Accordingly, an object of the present invention is to provide an improved stock screening mechanism for a paper making machine wherein the axial movement of the stock through a tubular screen is enhanced, and the screening function is improved.

A still further object of the invention is to provide a commercially practical pressure stock screen wherein the airfoil members which are moved along the surface of the screen can be of optimum design and be manufactured relatively reasonably, and yet the mechanism for moving the foils and the movement of the foils is utilized for moving the stock axially through the tubular screen.

Other objects and advantages and features of the invention, as well as equivalent structures which are intended to be covered herein, will become more apparent with the disclosure of the preferred embodiment in the specification, claims and drawings in which:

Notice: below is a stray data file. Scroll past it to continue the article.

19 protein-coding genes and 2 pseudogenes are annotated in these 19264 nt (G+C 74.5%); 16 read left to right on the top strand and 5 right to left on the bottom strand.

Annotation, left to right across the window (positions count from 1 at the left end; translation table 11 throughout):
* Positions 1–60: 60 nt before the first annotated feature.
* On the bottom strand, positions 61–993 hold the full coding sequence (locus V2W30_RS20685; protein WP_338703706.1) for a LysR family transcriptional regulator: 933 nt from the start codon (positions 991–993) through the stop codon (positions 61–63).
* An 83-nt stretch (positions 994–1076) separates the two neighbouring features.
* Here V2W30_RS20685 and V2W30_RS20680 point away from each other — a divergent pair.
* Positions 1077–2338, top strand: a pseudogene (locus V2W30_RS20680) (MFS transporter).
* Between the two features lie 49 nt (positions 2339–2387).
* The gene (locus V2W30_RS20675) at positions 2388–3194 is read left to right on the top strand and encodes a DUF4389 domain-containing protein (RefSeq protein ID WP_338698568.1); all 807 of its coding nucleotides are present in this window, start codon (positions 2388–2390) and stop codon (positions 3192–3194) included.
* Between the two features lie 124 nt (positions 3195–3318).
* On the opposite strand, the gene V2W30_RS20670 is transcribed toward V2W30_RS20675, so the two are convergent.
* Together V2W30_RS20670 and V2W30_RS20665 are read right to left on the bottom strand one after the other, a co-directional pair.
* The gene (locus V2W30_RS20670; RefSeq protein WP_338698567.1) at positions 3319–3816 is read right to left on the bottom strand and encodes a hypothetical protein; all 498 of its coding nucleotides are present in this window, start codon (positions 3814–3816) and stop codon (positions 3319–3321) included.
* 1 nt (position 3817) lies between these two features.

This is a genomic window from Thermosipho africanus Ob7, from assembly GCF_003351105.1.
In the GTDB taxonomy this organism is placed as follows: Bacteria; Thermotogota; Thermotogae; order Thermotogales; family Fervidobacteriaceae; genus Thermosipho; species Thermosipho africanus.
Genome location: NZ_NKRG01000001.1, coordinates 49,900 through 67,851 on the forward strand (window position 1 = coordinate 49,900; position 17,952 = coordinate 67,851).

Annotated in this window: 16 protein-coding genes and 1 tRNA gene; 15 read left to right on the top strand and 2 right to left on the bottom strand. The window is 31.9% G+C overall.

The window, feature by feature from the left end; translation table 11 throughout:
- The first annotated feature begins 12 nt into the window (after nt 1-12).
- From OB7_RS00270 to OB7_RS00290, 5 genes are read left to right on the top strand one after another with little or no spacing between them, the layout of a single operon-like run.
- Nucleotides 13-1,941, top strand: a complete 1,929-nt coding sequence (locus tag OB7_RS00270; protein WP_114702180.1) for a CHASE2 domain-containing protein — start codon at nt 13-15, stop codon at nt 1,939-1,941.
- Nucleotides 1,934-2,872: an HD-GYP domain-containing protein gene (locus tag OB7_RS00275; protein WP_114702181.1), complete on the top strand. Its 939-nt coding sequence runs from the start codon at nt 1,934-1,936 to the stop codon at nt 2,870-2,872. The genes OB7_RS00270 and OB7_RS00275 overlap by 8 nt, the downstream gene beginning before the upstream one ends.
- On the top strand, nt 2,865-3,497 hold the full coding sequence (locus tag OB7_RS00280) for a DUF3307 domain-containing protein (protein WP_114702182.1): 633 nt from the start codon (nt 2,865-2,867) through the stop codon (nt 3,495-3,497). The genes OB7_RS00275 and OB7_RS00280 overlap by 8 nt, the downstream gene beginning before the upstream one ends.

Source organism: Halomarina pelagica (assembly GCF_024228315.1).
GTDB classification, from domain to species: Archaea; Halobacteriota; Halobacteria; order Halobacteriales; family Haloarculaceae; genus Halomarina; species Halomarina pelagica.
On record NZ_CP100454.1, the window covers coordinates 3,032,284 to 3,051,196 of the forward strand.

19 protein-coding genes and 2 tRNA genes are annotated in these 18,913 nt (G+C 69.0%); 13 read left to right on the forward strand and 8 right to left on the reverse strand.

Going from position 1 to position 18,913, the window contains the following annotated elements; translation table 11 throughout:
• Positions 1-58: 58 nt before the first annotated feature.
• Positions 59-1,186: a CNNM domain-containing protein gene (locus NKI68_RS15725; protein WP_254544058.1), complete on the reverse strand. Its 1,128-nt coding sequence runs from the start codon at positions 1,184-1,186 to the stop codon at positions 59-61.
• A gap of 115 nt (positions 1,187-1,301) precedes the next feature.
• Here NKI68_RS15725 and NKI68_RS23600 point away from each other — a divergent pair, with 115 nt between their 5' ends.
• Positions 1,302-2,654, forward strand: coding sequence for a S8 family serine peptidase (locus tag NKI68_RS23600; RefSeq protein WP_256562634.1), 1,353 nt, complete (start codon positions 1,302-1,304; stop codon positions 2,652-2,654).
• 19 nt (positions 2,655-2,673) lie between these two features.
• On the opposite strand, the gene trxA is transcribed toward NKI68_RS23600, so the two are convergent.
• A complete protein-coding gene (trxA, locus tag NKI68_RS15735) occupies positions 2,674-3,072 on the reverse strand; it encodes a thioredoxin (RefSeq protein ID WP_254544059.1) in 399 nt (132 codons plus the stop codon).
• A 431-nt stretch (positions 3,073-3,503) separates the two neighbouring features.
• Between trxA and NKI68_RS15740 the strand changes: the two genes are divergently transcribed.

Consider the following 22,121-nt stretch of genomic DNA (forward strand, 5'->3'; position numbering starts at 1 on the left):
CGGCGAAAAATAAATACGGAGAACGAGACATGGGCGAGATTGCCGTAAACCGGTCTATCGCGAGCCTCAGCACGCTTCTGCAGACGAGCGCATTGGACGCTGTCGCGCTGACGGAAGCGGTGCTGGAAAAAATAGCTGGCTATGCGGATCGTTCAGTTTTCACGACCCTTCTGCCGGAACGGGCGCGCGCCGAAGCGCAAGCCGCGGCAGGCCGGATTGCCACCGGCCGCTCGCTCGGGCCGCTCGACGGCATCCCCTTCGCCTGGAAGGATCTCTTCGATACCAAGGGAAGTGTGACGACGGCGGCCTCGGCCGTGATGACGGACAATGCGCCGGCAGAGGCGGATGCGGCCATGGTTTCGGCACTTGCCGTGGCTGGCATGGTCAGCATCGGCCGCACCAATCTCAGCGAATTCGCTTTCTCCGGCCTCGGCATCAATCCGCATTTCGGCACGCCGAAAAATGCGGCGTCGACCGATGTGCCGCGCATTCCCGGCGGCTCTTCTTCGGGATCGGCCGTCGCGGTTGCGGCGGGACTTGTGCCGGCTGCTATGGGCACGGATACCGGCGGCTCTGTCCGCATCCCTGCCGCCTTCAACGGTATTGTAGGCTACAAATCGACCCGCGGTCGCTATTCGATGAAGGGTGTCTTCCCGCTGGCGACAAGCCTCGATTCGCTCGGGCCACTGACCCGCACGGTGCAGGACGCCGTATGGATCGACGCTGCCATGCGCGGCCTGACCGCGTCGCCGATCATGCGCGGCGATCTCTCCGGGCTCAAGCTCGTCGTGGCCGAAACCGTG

DRAWINGS

FIG. 1 is a perspective view with portions broken away showing the interior of a screening mechanism constructed and operating in accordance with the principles of the present invention;

FIG. 2 is a plan view of the inside of one of the vanes of the mechanism of FIG. 1; and

FIG. 3 is an enlarged sectional view taken substantially along line III--III of FIG. 2.

DESCRIPTION

As illustrated in FIG. 1, a paper machine screening mechanism has a cylindrically shaped tubular screen 10 with perforations 11 therethrough of a size selected to pass acceptable fibers and to reject nonacceptable fibers and foreign material such as dirt, sheaves and knots.